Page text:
The Virginia Corporation Commission has launched a formal investigation of electric industry restructuring and emerging competition (Case No. PUE950089), focusing on reliability, continuity and stability of rates, fairness to customers and investors, and whether truly competitive markets can be developed.
Fortnightly Magazine - November 1 1995
provides cable television service in most of the counties. The PUC will wait to authorize the company to begin switching telephone calls until a separate docket resolves a number of generic issues associated with the advent of competition in the local telephone market.
The Common Council of Salem, NJ, has voted to study the feasibility of creating a municipal electric system that would compete directly with Atlantic City Electric Co. (ACE), the city's present electricity supplier. The proposal under discussion would establish a new utility in Salem; the city would not condemn ACE facilities nor prohibit ACE from operating within city limits.
Over the next few months, Salem will review power-supply options, solicit statements of interest to supply electricity to the city, and examine transmission and distribution requirements.
The Maine Public Utilities Commission (PUC) has approved a settlement agreement governing restrictions on telecommunications ventures by Central Maine Power Co. Under the agreement, the utility must get PUC approval to enter the telecommunications market through a subsidiary except in the Northeast states and the Canadian provinces of New Brunswick, Nova Scotia, and Qu‚bec. In contrast to rules exempting smaller electric ventures from certain filing requirements, the utility must file a project application for all telecommunications ventures, no matter how small.
Electric industry restructuring is progressing at a rapid pace. Across the country, states are moving ahead to encourage retail competition. Two states have allowed retail wheeling experiments (Michigan and New Hampshire), utilities are proposing them, and over 20 states are studying the issue. Back in Washington, Congress is examining legislation to amend the Public Utility Holding Company Act (PUHCA).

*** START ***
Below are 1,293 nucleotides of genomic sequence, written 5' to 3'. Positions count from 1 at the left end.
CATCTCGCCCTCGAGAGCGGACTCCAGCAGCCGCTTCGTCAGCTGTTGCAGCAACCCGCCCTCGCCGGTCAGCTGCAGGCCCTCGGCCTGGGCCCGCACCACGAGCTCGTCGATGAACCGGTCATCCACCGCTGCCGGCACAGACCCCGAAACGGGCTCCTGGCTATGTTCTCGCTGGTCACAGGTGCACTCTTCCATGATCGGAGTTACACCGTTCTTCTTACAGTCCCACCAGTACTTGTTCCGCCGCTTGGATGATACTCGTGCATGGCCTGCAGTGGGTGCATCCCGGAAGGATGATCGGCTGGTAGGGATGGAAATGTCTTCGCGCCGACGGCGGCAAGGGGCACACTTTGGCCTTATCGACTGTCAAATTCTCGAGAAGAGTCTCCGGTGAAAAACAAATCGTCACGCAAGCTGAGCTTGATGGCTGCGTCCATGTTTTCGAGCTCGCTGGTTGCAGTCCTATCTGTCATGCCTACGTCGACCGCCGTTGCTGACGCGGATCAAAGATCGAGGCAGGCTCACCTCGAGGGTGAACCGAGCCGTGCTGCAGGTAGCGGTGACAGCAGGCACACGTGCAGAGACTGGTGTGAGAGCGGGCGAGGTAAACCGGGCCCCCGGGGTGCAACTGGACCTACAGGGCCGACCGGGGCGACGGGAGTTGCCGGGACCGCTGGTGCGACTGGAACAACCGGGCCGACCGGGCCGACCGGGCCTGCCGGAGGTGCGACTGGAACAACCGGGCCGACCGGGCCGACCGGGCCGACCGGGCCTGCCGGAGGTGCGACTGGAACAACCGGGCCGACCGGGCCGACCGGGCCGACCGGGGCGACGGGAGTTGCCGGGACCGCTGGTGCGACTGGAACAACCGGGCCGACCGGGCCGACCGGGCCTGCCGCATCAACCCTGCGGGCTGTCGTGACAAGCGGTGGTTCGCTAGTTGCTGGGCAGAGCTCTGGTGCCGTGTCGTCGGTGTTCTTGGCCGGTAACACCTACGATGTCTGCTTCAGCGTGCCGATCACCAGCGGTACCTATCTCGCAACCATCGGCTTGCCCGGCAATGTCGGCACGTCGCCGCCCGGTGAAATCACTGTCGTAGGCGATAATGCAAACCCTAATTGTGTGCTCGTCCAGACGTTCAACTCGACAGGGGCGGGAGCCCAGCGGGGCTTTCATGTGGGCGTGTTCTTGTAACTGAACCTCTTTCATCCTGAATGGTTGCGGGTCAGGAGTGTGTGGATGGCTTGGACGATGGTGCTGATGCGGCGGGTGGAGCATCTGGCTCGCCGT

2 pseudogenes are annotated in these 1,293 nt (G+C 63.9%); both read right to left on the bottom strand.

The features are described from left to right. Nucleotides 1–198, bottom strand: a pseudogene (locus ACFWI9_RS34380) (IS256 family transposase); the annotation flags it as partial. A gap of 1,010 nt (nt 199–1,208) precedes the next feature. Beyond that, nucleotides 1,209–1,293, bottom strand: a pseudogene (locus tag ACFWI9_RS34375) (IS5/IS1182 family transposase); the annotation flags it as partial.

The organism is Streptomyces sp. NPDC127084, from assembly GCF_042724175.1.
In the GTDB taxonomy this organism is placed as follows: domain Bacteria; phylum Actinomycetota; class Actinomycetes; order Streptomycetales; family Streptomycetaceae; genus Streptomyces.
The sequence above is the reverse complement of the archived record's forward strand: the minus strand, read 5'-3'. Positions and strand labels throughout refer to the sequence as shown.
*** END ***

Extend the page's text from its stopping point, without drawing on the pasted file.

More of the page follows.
The Montana Public Service Commission (PSC) has ruled that market-share data filed by telecommunications interexchange carriers (IXCs) in a case governing pricing for intrastate intraLATA toll calls fits the legal definition of a trade secret. As such, the data deserved ongoing protection from disclosure to the public. The PSC added that whether releasing the information might serve a useful purpose (em such as invigorating competition in the marketplace (em was not a valid factor in deciding whether information should be protected.
Companies in competitive industries routinely collect information about their customers through a variety of sources (em including surveys, national census, and government and private sources. Such customer information and its applications are jealously guarded secrets, rarely shared with others in the industry. Customer information is not limited to expenditure on a company's products or services, but usually includes a customer profile.
Current utility marketing efforts focus almost entirely on large customers or "key" accounts, responding reactively to competitive threats such as self-generation, municipalization, and even geographic relocation. These threats have become all too real for many utilities. Niagara Mohawk Power Corp. has lost 15 percent of its large industrial load in the last 15 years. The recently negotiated long-term power contracts between Detroit Edison and the Big Three automakers are a conscious response to the looming threat of retail wheeling.
While permitting Northern States Power Co. to build a new transmission line and associated facilities, the Wisconsin Public Service Commission (PSC) has ordered the utility to provide electromagnetic field (EMF) measurements along the line before and after the project is constructed. The PSC also ruled, however, that evidence in the case did not demonstrate whether "fear of EMF" would significantly affect property values adjacent to the transmission line right of way. Re Northern States Power Co., No. 4220-CE-143, Aug. 15, 1995 (Wis.P.S.C.).
Nathan Rothschild knew before anyone else that Napoleon would lose the Battle of Waterloo in 1815. With this advance knowledge he dumped his British-backed government securities on the market, making it appear as if he had heard the opposite outcome. His competing merchant bankers, following Rothschild's move, also sold their securities. After Rothschild saw the market bottom out, he repurchased every piece of paper he could lay his hands on (em at fire sale prices.